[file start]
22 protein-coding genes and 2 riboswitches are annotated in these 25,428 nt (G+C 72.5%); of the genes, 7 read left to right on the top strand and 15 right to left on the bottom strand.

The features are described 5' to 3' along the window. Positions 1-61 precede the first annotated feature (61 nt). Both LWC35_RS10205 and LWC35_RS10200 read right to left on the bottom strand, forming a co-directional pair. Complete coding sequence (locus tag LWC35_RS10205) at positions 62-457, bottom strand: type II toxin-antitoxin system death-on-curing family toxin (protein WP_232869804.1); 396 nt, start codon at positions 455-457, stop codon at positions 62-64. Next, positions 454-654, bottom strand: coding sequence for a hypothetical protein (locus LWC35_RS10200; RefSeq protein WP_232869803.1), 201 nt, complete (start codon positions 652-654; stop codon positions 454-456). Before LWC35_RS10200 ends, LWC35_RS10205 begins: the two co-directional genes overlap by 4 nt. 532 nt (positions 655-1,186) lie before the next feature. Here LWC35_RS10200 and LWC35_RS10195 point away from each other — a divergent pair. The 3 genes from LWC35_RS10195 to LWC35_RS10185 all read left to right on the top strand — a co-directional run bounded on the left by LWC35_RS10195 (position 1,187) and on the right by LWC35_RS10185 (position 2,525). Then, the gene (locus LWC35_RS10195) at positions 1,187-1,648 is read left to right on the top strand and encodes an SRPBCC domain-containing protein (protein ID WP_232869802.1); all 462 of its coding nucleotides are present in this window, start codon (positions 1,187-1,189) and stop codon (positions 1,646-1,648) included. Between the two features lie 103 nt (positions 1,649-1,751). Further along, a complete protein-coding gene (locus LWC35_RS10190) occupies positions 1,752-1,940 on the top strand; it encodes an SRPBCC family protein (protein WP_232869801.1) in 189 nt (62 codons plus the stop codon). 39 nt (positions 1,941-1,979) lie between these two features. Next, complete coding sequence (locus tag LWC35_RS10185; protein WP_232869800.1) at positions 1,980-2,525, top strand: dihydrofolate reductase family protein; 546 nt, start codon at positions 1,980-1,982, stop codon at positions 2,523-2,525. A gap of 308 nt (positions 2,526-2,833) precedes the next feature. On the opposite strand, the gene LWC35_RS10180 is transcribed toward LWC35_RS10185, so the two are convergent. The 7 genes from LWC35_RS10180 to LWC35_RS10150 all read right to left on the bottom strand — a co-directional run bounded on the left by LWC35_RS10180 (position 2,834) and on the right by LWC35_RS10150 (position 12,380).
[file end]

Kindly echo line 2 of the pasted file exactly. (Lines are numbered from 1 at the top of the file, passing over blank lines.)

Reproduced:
The features are described 5' to 3' along the window. Positions 1-61 precede the first annotated feature (61 nt). Both LWC35_RS10205 and LWC35_RS10200 read right to left on the bottom strand, forming a co-directional pair. Complete coding sequence (locus tag LWC35_RS10205) at positions 62-457, bottom strand: type II toxin-antitoxin system death-on-curing family toxin (protein WP_232869804.1); 396 nt, start codon at positions 455-457, stop codon at positions 62-64. Next, positions 454-654, bottom strand: coding sequence for a hypothetical protein (locus LWC35_RS10200; RefSeq protein WP_232869803.1), 201 nt, complete (start codon positions 652-654; stop codon positions 454-456). Before LWC35_RS10200 ends, LWC35_RS10205 begins: the two co-directional genes overlap by 4 nt. 532 nt (positions 655-1,186) lie before the next feature. Here LWC35_RS10200 and LWC35_RS10195 point away from each other — a divergent pair. The 3 genes from LWC35_RS10195 to LWC35_RS10185 all read left to right on the top strand — a co-directional run bounded on the left by LWC35_RS10195 (position 1,187) and on the right by LWC35_RS10185 (position 2,525). Then, the gene (locus LWC35_RS10195) at positions 1,187-1,648 is read left to right on the top strand and encodes an SRPBCC domain-containing protein (protein ID WP_232869802.1); all 462 of its coding nucleotides are present in this window, start codon (positions 1,187-1,189) and stop codon (positions 1,646-1,648) included. Between the two features lie 103 nt (positions 1,649-1,751). Further along, a complete protein-coding gene (locus LWC35_RS10190) occupies positions 1,752-1,940 on the top strand; it encodes an SRPBCC family protein (protein WP_232869801.1) in 189 nt (62 codons plus the stop codon). 39 nt (positions 1,941-1,979) lie between these two features. Next, complete coding sequence (locus tag LWC35_RS10185; protein WP_232869800.1) at positions 1,980-2,525, top strand: dihydrofolate reductase family protein; 546 nt, start codon at positions 1,980-1,982, stop codon at positions 2,523-2,525. A gap of 308 nt (positions 2,526-2,833) precedes the next feature. On the opposite strand, the gene LWC35_RS10180 is transcribed toward LWC35_RS10185, so the two are convergent. The 7 genes from LWC35_RS10180 to LWC35_RS10150 all read right to left on the bottom strand — a co-directional run bounded on the left by LWC35_RS10180 (position 2,834) and on the right by LWC35_RS10150 (position 12,380).